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Mountain Mama: The Power of Photography

My son began speaking late, but once he started he told me memories of being a baby and a toddler. I’d thought he was too young to understand what was happening. He started these stories with, “when I was a little boy,” a preamble that always made me laugh.

I’d marvel at the thoughts that became traced as memories and how he’d saved them up until he finally had the words to share the world that he’d taken in years before.

“What are you thinking baby bear?”

He looked at me in a way that made me feel I might be slow or dense. “Mama bear,” he said, “I’m remembering.”

He reached for my hand and I squeezed it, eclipsing his small hand with mine. My fingers folded over his and I tried to memorize the imprint of his handprint, his hand now bigger than it had ever been, smaller than it would ever be from that day forward. I etched the outline of his hand into my mind and squeezed it tighter.

“Thank you,” I said, recognizing that something in me shifted because he had told me the exact thing I needed to hear. The simple act of remembering was an act of surrender, trusting that the wisdom of a place or experience doesn’t need to be reduced to words in that exact moment. It wasn’t up to us to find the words that shaped that moment, but to soak up what was right before us, and let the unraveling happen when our words caught up to our memories.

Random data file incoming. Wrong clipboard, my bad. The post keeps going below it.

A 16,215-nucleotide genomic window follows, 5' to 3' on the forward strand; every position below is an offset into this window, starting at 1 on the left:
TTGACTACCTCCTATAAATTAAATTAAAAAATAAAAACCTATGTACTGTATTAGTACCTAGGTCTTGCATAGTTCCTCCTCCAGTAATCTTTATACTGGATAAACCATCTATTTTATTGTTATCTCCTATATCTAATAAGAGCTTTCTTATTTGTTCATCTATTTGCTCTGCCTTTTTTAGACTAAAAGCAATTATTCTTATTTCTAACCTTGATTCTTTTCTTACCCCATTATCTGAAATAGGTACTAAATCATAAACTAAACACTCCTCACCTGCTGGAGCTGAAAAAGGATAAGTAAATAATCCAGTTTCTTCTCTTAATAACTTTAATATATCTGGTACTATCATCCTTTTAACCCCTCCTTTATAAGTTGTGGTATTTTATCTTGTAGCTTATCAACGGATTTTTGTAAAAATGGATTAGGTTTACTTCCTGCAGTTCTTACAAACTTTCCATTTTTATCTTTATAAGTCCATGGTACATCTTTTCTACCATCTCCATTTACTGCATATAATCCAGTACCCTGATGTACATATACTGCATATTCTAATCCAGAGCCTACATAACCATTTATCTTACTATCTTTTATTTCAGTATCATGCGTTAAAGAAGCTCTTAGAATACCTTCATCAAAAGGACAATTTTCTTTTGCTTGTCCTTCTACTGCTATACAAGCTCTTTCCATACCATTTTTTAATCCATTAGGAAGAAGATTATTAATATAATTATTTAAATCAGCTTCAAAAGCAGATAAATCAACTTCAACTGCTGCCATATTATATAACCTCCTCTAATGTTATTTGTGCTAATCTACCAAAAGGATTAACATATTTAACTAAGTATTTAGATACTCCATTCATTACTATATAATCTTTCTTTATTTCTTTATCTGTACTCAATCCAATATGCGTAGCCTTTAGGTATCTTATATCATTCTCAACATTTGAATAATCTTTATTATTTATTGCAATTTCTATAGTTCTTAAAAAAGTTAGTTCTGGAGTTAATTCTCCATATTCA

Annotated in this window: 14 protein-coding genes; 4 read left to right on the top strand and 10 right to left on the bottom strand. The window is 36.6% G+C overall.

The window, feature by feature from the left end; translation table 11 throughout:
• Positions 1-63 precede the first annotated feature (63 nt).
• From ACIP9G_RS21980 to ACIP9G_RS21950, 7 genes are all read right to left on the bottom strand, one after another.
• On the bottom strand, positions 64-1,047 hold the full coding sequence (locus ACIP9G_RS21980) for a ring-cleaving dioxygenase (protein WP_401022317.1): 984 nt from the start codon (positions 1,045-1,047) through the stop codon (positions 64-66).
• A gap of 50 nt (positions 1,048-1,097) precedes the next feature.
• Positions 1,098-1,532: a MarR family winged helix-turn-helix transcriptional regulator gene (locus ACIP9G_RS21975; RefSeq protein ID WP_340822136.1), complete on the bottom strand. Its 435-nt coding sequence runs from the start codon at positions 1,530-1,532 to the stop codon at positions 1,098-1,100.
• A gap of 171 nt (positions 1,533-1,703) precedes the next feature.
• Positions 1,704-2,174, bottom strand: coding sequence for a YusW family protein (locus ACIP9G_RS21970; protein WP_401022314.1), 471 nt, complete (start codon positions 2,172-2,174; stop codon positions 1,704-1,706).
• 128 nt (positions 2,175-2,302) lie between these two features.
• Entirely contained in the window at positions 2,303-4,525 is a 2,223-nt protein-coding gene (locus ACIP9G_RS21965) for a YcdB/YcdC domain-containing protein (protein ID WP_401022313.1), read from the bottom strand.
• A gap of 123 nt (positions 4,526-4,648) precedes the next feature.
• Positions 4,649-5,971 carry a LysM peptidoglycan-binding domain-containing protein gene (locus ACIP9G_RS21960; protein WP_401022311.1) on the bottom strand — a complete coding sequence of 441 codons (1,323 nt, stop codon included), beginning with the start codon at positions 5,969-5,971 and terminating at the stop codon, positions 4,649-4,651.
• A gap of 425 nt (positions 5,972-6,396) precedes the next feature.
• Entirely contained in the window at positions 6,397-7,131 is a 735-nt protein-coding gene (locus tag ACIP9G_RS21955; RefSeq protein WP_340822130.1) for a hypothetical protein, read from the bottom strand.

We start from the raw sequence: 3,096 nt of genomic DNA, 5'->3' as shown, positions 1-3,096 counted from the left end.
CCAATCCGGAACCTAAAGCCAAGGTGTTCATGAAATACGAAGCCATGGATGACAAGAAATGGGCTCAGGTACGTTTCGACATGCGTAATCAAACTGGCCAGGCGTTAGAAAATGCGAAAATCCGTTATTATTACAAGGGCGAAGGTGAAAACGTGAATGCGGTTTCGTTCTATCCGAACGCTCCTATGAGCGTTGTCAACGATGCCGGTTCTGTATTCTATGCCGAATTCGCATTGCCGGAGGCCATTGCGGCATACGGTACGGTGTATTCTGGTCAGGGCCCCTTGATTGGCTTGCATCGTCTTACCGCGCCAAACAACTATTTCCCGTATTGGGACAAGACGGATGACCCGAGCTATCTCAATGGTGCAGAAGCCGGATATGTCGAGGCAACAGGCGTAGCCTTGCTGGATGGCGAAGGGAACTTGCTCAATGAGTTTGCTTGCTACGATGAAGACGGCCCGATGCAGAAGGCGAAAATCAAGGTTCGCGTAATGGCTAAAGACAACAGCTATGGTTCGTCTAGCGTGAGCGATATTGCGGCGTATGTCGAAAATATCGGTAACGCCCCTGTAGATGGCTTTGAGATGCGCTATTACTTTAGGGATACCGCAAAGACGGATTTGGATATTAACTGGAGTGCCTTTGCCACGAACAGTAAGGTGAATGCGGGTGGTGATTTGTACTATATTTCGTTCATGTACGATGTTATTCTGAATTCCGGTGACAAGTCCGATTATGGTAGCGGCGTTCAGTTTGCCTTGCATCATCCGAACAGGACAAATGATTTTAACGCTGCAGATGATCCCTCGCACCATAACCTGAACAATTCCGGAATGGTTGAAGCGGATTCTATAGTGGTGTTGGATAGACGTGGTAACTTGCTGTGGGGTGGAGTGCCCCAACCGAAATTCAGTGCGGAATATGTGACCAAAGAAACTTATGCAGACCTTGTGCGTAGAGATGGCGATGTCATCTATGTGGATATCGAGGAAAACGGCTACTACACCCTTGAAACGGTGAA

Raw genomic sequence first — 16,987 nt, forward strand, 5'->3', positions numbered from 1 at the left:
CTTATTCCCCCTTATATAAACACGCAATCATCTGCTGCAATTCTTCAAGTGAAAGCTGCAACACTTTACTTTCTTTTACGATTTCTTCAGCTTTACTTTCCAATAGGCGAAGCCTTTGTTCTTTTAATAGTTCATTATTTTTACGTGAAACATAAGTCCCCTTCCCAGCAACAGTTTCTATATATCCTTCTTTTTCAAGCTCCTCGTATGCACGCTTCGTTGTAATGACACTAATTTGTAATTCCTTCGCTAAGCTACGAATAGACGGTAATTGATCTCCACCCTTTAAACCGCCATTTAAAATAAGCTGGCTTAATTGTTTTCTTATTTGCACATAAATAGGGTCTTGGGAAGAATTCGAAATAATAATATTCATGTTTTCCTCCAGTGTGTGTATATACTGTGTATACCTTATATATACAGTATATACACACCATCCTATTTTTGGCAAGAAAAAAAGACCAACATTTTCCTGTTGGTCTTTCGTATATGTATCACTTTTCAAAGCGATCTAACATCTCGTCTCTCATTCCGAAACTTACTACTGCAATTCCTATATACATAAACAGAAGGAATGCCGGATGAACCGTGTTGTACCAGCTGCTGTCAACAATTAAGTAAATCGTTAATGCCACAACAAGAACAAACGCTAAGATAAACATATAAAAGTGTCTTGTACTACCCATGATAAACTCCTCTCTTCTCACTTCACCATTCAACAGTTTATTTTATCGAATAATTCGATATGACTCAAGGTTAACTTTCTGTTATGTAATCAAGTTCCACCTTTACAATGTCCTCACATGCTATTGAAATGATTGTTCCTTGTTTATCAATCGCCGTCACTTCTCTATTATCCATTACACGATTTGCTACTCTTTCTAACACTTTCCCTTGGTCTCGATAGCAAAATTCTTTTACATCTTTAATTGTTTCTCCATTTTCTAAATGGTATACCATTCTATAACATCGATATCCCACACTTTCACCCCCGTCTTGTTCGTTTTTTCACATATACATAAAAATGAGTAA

If I manage to take photos during my outdoor adventures with my son at all, they feature only him. So when I saw Melina Coogan post an opportunity for a photo shoot at one of our places in the outdoors, I jumped at the chance for recent photos of us both.

When I saw the photos, I was overwhelmed the way they captured something about my experience of motherhood that I hadn’t yet realized, the way my wild boy, so comfortable in his element, also needs protecting. The photos reminded me of my desire to show my son the whole world and let him run wild sits side-by-side with the urge to hold him tight and protect him from anything that might hurt him. Knowing when to let go or even nudge him further away and when to cuddle him closer is something that evolves in an instant.

I’m in awe of the fierceness and beauty of my own mama bear instinct. Photos allow me to reflect on experiences that happened once I have the emotional distance to process the meaning.

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